Among the most important line items attempt to rebuild staffing levels and capacity at federal agencies. Reeling from over 1,000 lost jobs in the past four years, Biden’s budget outlines a $110 million program to restore the Environmental Protection Agency (EPA) workforce. Similarly, he earmarks a 17 percent increase in funding for the Department of Labor (DOL) workplace safety agencies to rebuild investigation capacity and requests a similar program for the U.S. Geological Survey in the Department of the Interior. These programs will be crucial for restoring these agencies’ effectiveness after years of hiring freezes, politicization, and denigration of the civil service.
The budget request is a significant improvement on the past four years of Trumpian disaster. But the proper point of comparison for Biden is not Trump, a corrupt, anti-government belligerent who set the lowest of low bars. Instead, Biden must at least exceed the levels of government funding prior to the 2011 Budget Control Act, or, preferably, before Reagan-era budget cuts. Biden’s budget request may raise non-defense discretionary (NDD) spending to 3.3 percent of GDP, but such spending hovered around 5 percent in 1980, which would equal about $1.1 trillion today, compared to Biden’s $769 billion NDD figure.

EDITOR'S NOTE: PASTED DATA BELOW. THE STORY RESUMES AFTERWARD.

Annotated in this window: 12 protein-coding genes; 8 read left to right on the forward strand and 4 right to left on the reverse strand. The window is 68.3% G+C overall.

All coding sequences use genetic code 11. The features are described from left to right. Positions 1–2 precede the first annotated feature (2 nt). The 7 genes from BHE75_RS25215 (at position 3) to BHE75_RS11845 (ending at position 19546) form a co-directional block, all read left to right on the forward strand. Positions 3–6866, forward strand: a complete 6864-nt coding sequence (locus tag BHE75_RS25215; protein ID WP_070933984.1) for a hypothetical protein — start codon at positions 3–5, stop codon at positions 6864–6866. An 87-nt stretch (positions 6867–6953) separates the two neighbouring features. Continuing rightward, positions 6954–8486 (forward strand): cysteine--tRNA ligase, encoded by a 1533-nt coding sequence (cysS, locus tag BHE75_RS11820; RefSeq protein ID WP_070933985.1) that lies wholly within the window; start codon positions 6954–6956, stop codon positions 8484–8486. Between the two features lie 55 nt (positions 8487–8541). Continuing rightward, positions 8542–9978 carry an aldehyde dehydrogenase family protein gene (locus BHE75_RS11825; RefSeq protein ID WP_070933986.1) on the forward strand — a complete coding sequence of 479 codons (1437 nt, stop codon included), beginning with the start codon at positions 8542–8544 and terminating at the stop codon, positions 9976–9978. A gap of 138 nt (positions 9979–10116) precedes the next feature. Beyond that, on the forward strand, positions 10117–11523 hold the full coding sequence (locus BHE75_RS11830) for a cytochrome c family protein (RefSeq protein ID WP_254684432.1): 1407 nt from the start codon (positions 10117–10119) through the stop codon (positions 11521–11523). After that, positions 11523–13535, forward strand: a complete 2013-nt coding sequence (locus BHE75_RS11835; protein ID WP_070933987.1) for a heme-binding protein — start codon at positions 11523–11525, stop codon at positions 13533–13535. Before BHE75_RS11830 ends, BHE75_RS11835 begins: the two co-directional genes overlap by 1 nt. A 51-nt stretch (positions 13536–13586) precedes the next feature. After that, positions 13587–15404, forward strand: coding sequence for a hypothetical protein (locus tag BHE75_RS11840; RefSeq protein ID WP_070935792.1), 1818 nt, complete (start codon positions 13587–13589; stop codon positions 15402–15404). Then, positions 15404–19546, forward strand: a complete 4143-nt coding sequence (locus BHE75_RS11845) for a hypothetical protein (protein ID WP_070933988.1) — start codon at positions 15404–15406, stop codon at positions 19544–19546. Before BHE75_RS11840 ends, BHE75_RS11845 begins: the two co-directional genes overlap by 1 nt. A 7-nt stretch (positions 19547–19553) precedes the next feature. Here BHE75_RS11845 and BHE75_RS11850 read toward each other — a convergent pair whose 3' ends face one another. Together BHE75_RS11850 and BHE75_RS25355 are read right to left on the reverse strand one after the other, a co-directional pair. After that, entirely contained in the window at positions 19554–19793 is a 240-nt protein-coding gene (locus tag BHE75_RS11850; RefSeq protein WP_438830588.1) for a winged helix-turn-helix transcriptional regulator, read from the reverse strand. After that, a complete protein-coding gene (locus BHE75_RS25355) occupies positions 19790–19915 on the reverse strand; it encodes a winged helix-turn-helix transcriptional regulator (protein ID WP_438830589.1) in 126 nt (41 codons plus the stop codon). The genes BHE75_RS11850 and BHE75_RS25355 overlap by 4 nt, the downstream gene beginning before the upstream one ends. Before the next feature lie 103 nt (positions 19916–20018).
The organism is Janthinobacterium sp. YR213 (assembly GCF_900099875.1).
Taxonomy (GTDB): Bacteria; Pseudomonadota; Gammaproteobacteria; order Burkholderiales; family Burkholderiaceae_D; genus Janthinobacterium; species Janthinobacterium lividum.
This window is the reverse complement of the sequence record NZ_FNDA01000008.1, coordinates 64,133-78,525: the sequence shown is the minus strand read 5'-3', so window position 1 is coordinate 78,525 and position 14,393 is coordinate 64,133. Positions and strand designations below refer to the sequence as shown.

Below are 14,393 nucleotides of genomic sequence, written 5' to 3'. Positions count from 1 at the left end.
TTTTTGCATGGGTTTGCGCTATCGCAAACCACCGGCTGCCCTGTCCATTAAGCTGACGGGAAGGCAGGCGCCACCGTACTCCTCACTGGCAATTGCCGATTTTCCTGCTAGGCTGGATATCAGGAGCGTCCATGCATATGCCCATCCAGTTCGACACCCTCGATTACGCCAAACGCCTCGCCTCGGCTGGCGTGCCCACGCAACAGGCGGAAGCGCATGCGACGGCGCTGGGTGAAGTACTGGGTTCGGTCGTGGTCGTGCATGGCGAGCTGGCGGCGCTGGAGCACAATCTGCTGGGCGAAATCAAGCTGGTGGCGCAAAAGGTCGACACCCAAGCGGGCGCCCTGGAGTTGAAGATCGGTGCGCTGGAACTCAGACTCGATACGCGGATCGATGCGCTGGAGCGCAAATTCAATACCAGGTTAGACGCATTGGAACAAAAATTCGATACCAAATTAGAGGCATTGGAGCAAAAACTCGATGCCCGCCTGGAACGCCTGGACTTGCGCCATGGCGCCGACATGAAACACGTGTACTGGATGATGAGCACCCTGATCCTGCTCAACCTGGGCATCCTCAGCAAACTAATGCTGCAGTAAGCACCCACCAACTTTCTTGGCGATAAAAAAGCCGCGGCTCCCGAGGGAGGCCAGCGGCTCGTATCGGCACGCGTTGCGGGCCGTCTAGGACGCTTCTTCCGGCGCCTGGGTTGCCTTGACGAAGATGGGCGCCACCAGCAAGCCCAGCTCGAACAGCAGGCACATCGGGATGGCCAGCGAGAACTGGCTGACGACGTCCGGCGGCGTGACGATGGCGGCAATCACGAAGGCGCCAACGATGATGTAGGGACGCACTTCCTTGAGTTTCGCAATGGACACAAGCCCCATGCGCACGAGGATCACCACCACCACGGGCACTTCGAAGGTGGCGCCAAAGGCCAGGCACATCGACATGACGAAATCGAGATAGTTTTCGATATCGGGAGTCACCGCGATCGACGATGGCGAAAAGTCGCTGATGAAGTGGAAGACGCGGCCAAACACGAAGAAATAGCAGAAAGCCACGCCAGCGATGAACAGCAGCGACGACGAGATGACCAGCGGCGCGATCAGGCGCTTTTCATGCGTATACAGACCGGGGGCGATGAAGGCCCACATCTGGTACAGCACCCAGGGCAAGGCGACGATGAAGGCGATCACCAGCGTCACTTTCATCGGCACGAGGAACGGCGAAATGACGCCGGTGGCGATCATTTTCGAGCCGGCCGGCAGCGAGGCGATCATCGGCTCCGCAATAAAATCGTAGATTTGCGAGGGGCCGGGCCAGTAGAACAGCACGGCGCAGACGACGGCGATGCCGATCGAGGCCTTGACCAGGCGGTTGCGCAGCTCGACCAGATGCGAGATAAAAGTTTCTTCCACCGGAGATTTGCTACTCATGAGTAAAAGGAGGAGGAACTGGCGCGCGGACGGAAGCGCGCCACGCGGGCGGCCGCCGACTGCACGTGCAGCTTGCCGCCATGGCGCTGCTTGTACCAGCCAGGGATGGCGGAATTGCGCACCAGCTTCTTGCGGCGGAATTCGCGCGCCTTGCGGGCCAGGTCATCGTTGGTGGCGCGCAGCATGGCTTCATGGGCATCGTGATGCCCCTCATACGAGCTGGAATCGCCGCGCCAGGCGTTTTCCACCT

For instance, though the 14 percent increase in funding for the DOL and 21 percent increase to the EPA do represent significant boosts relative to the Trump administration, neither of them would completely restore the funding these agencies were receiving during the Obama administration in FY 2010. Insufficient funding and budget cuts have also devastated the Internal Revenue Service since 2010, and while Biden’s budget does request significant increases to the IRS budget, it does not go far enough.